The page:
In my review of A Crucible of Souls, I compared it favorably with 90s fantasy. It seems like we get less and less “straight-up” fantasy these days. Which isn’t necessarily a bad thing; I’ve suffered a bit of traditional fantasy fatigue. But The Plague of Swords was so good I didn’t just enjoy the book—it left an itch for fantasy that needed scratching. So naturally I reached for my review copy of Blood of Innocents. It as an enjoyable read, but it suffers from no small amount of “second-book-ism,” leaving me somewhat disappointed but still hopeful things will pick back up in book 3.
Blood of Innocents jumps right back in where A Crucible of Souls left off, with no handrails. Nor does it have any pretensions of being a standalone as well as a sequel. The “dramatis personae” is a godsend (it is also spoiler-free, so look freely). The city of Anasoma has fallen to the Indryallans. Caldan has fled, accompanied by Miranda, his love interest, rendered near-catatonic at the end of the first book; Amerdan, the sort of vampiric shopkeeper; Elpidia, a physicker; and Bells, an Indryallan sorcerer captured at the end of book 1. There are two other primary storylines. One follows Lady Felice’s attempts to fight the Indryallans from within Anasoma. The other follows Vasile—former magistrate, former drunk, and human polygraph—and the remnants of Lady Caitlyn’s band—leader Aiden, tribal sorcerer Chalayan, and steppe swordsman Cel Rau. The Five Oceans Mercantile Concern figures prominently in the latter two storylines.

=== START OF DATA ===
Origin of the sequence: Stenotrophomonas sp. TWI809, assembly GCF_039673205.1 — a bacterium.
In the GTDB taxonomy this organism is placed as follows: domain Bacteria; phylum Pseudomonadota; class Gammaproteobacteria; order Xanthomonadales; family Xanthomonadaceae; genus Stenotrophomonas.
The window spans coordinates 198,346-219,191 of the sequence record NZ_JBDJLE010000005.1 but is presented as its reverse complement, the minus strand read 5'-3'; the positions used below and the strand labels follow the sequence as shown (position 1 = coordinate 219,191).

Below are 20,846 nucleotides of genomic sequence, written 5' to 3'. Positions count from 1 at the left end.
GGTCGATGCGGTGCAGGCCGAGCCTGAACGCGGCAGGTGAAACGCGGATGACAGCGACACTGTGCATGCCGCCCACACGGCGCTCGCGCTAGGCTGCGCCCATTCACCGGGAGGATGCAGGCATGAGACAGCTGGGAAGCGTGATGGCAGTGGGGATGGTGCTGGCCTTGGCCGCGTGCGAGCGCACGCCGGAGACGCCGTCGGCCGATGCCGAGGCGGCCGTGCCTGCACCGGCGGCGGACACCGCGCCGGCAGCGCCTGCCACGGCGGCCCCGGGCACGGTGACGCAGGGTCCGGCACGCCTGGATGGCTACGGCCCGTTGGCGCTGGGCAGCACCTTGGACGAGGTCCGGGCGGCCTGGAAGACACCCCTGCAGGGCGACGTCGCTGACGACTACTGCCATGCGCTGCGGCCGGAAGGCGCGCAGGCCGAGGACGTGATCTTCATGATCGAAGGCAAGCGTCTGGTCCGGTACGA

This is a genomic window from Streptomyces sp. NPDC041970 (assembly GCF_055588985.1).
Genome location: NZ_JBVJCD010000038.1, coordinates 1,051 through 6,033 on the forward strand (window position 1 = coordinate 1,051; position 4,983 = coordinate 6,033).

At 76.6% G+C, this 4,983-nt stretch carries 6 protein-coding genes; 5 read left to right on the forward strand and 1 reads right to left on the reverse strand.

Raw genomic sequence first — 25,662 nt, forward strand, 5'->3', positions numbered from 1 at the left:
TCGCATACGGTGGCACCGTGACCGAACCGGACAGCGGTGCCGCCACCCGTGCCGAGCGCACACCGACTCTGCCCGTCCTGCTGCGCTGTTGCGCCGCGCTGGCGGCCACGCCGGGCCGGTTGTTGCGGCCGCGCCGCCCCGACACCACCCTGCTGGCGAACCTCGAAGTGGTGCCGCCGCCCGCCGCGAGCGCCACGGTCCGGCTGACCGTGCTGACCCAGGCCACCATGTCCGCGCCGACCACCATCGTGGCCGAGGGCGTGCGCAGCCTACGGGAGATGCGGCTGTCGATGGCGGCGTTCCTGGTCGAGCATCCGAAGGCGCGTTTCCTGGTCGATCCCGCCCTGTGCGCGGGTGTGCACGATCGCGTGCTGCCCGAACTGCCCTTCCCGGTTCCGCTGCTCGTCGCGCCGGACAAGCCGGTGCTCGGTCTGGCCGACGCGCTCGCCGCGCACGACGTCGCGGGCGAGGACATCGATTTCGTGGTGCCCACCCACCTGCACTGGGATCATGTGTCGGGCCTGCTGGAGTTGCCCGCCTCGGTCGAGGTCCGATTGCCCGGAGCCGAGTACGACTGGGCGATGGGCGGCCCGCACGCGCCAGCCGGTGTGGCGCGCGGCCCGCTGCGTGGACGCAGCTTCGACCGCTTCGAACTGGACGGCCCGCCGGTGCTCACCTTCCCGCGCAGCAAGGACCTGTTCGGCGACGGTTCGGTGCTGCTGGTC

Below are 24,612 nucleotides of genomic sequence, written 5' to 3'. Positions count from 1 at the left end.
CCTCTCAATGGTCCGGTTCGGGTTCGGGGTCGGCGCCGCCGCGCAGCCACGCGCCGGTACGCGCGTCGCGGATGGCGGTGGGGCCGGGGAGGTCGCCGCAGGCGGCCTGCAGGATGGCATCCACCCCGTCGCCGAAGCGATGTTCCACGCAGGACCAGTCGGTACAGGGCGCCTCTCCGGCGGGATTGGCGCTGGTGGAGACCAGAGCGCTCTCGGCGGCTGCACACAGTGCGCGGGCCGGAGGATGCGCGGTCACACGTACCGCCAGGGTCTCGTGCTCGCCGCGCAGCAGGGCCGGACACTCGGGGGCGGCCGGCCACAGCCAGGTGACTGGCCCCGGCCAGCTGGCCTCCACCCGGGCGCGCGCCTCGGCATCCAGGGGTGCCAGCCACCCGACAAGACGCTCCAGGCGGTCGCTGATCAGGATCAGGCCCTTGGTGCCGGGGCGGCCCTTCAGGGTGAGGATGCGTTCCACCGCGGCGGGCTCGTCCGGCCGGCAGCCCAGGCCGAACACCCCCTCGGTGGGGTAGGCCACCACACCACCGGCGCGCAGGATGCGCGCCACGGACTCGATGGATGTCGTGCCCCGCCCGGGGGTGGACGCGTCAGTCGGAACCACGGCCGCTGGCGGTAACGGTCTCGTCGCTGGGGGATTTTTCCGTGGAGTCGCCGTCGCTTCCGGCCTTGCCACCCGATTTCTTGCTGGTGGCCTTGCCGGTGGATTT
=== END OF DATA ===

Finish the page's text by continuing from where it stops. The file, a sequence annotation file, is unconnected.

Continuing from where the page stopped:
Blood of Innocents is most successful in remedying some of my complaints about A Crucible of Souls. Minor POVs that suffered relative to Caldan in the first book now have the necessary foundation to be interesting in their own right. The mysteries hinted at in the first book begin to be uncovered. There is a lot of worldbuilding in general—it’s the books strongest point. It unfortunately suffers from second-act-ism. By that I mean it primarily seems to exist as a bridge to get the characters from where they are at the end of the first book to where they need to be at the end of the third book. It doesn’t help that much of that consists of characters physically traveling. Much of the book is eaten up by Caldan traveling less from Anasoma to Riversedge. Less than an inch on the map in the front of the book. The book makes clear it’s actually a fair distance, but there is a certain psychological hurdle thrown up there. And of the three main plot threads, arguably only one gets an effective climax.
All that being said, Blood of Innocents remains a light, fun, old-fashioned read, and I look forward to reading A Shattered Empire (and not waiting nearly so long to do so).
3 of 5 Stars.
Disclosure: The publisher sent me a(n unsolicited) copy of Blood of Innocents.